Yippee-ki-yi-yaaaaaayyyyyyy....Anyway, we were all vaguely disappointed that Jon Stewart wasn't his usual rascally self as Oscars host -- he seemed way too intimidated and deferential, although still dryly sarcastic, and the skits were hilarious. He seemed to warm up as the night went along, so maybe there's hope for another try next year. I couldn't believe how quickly the show went along, and by the time 'Crash' scooped up that final statue and Paul Haggis' wife exposed her breast to the camera while hugging him (and why no firestorm of 'wardrobe malfunction' proportions this time -- aired after 11pm? accidental? non-black?) we were like, "Uh, wait, it's over already?" I'll rent 'Crash' to check out the fuss, but I have a feeling it's going to be just like what I imagined when I decided not to see it over the summer, an overbudget after-school special. But I don't think 'Brokeback's loss had much to do with hidden Hollywood homophobia -- hey, for all we know it lost by only a vote or two. Hollywood loves navel-gazing way more than high-minded social commentary, and 'Crash' is an L.A. story. Just like when 'Shakespeare in Love' won over 'Saving Private Ryan,' the industry insider vote wins every time. Ah well, it's always more fun to grouse about being robbed anyway...Until 2007, see you at the movies...
* On 95 North at the Rt. 3 interchange, I passed a dually truck pulling a very large, long mesh trailer behind it, the kind that landscapers use to pull their equipment on. This one had been loaded up with something, maybe mulch, and covered with a big black tarp. Emblazoned across the tailgate: MAXI DUMP. Ugh!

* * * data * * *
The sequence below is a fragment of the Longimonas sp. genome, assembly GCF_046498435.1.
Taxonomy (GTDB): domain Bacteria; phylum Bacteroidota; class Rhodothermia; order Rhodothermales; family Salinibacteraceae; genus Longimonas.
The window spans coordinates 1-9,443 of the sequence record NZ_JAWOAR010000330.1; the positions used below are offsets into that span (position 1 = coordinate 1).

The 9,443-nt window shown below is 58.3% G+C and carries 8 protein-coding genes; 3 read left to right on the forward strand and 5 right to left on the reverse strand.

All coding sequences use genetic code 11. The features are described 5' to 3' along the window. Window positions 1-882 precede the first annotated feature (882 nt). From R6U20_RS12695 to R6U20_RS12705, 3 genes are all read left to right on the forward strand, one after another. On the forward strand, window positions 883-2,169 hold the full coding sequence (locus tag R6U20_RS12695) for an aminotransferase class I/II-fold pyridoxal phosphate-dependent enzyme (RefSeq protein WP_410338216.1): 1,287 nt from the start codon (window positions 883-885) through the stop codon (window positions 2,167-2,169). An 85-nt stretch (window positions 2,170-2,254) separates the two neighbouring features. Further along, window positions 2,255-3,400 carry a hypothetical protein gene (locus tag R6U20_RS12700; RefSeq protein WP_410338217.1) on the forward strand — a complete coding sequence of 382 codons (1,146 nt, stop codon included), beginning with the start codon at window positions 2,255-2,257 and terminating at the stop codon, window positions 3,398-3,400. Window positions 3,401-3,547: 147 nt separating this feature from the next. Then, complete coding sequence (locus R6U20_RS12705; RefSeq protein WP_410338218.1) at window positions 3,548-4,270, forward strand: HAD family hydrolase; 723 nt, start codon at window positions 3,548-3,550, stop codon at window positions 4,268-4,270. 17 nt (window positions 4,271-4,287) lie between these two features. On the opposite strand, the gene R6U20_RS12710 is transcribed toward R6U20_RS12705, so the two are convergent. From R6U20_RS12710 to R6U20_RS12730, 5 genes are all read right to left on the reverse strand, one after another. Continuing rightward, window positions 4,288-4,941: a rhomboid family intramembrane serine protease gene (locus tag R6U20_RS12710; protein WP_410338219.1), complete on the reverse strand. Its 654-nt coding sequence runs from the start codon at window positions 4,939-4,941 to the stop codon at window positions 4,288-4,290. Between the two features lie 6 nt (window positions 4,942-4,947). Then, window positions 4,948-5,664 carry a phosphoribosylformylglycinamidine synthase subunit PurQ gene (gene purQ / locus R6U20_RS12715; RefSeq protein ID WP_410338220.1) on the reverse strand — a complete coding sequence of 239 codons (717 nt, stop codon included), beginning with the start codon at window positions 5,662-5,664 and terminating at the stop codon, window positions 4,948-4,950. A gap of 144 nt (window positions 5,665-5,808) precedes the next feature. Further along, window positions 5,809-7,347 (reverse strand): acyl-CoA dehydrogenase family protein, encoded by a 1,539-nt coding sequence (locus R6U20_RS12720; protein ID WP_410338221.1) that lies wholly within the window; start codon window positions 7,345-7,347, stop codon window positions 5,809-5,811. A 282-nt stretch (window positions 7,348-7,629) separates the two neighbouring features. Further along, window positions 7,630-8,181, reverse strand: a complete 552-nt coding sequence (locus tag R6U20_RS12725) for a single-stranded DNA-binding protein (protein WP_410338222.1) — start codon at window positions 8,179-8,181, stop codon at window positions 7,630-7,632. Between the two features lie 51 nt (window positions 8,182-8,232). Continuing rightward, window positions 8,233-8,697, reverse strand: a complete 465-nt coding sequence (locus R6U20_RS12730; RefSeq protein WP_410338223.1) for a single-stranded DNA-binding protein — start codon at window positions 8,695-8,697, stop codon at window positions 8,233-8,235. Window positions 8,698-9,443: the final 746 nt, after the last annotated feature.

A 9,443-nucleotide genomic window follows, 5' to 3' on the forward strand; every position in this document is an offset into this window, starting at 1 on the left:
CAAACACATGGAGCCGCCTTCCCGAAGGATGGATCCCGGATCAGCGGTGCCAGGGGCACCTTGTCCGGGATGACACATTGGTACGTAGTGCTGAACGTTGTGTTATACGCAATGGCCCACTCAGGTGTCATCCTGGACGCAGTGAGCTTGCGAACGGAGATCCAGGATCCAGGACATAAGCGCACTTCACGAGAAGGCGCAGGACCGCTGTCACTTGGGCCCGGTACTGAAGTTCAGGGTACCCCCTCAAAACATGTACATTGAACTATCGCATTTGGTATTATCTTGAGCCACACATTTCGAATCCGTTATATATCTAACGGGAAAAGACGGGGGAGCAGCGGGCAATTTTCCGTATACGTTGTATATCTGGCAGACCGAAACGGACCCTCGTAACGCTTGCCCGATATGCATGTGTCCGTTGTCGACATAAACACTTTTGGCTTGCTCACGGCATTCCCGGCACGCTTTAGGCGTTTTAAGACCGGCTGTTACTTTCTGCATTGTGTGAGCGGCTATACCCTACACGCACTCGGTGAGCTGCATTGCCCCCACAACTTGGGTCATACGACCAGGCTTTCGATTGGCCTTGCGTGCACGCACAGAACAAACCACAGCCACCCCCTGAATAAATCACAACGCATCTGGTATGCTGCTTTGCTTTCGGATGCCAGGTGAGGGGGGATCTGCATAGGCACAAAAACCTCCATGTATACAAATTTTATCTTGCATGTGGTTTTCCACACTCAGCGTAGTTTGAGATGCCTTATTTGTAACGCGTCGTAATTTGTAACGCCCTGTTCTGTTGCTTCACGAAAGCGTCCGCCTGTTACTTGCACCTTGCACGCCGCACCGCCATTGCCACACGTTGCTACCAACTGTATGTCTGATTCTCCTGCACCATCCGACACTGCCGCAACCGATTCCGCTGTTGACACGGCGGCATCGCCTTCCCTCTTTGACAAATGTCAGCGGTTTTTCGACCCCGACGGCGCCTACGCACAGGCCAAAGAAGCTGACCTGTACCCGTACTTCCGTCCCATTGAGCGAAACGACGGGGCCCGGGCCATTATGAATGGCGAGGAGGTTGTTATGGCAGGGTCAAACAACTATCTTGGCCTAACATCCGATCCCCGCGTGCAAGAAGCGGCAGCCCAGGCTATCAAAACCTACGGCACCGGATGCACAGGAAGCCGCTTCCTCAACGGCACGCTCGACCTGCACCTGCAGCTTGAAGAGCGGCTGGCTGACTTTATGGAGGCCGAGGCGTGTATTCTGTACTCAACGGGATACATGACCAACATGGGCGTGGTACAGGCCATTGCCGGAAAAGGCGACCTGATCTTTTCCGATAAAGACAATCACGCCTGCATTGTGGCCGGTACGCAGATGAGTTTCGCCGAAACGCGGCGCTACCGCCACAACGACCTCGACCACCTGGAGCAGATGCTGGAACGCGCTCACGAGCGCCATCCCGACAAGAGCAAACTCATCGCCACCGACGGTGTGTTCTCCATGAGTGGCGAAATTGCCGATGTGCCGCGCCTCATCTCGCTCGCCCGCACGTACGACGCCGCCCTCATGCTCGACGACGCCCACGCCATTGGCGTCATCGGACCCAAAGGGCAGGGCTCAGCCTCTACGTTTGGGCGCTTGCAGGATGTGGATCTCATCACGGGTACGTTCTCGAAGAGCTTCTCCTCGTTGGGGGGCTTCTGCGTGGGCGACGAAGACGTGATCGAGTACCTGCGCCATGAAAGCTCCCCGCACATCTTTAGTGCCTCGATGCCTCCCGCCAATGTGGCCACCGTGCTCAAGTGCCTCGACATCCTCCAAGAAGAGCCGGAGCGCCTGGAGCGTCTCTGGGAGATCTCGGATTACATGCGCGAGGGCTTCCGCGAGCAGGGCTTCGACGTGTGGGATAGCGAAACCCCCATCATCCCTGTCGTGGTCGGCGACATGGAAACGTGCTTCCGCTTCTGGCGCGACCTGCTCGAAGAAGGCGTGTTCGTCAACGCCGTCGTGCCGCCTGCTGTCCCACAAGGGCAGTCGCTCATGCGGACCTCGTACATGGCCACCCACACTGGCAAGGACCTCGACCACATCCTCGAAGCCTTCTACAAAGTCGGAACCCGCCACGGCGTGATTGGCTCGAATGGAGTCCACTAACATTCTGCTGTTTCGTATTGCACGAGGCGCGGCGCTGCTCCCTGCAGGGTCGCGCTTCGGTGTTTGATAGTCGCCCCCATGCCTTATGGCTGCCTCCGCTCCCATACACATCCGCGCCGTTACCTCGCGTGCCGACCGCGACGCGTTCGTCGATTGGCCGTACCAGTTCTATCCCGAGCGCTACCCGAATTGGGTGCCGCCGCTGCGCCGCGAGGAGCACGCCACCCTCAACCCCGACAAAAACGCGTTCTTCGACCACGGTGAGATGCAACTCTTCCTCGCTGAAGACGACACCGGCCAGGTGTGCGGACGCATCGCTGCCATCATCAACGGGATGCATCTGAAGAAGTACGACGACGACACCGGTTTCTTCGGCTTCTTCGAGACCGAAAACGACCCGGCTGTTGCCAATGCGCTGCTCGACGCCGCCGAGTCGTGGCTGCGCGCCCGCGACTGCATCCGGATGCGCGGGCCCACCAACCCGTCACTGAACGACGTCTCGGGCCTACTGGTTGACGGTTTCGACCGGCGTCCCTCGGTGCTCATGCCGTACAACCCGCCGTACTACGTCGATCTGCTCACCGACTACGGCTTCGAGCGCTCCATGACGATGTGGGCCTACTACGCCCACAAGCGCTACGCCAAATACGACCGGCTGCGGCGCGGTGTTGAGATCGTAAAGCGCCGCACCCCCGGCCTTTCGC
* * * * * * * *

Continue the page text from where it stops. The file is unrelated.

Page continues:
* As I'm sipping my Prince of Wales tea at my desk, I turn around to look outside and check the progress of the predicted snowfall -- I am like the weathergirl in my office for the cubedwellers on the "dark side" of the wall, ha ha. What immediately trundles slowly into my view? A big red tanker truck with SANITARY PUMPING on the side in scrolly yellow letters. Mmmm!
* Our office recently installed a second microwave in the cubicle area, after months of grousing. This is pathetic because downstairs in our fully stocked cafeteria there are 3 more, but some people just can't break away for long enough to go down there, or have such social phobia that they would rather starve than stand around the caf twiddling their thumbs for a few minutes while their Lean Cuisine heats up. Whatever. This new micro is on a table between our two lovely new fridges, next to the vending machines and the restrooms. So it is a high traffic area, whereas the old micro is in a tucked-away vestibule near a large conference room. For some reason, the machine has been set in Spanish mode, so the keypad reads "100% Potencia" while it is running, and at the end a little pixillated chef, in whites and toque, appears above the word "DISFRUTE!" Okay, will do.